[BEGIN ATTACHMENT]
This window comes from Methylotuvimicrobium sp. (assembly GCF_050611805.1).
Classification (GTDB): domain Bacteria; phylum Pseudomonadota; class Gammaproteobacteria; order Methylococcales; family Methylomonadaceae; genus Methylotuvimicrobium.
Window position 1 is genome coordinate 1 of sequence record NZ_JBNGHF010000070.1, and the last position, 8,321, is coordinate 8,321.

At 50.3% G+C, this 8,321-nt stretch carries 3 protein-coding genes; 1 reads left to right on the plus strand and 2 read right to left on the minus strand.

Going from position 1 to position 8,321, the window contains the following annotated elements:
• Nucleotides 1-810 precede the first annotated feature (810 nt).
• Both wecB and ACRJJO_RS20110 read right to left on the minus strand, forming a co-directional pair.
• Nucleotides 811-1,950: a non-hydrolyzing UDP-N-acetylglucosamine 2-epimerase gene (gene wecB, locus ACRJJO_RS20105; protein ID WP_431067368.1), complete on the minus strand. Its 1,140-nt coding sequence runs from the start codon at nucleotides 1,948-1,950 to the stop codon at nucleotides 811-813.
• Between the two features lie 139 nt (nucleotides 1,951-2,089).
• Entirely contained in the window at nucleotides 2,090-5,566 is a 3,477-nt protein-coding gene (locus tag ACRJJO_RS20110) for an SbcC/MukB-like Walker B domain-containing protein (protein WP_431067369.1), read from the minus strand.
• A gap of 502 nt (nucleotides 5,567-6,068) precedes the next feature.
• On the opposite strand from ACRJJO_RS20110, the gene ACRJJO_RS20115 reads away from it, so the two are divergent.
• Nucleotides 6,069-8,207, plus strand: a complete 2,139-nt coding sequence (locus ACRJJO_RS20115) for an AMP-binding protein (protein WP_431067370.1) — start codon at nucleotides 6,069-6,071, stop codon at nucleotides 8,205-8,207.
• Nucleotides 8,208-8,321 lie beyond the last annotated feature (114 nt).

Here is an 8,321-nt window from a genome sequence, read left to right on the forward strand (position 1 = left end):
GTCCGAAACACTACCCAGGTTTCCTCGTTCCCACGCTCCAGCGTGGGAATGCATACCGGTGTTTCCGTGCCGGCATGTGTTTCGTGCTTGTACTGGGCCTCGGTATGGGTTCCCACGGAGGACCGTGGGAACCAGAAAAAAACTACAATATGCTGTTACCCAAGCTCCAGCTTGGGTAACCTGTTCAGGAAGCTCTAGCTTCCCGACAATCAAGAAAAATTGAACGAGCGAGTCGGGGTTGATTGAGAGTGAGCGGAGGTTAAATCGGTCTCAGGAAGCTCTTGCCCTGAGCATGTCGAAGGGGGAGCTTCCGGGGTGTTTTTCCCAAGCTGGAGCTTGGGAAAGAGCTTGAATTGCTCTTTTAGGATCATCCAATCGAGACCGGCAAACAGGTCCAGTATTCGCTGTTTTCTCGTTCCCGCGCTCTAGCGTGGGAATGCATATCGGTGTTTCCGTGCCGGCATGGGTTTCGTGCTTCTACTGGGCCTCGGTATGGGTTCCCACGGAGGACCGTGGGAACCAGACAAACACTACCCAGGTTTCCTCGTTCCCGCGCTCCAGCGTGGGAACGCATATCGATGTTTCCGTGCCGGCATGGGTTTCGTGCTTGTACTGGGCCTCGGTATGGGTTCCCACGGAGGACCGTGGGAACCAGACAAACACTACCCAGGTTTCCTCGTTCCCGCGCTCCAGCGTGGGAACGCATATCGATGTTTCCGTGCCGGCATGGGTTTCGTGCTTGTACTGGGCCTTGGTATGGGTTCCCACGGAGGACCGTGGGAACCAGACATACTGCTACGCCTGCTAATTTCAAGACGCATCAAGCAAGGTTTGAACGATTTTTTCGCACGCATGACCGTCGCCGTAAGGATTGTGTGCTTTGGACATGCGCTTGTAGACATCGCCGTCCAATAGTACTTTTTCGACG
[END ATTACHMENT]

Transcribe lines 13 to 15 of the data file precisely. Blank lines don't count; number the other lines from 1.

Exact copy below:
• Nucleotides 6,069-8,207, plus strand: a complete 2,139-nt coding sequence (locus ACRJJO_RS20115) for an AMP-binding protein (protein WP_431067370.1) — start codon at nucleotides 6,069-6,071, stop codon at nucleotides 8,205-8,207.
• Nucleotides 8,208-8,321 lie beyond the last annotated feature (114 nt).

Here is an 8,321-nt window from a genome sequence, read left to right on the forward strand (position 1 = left end):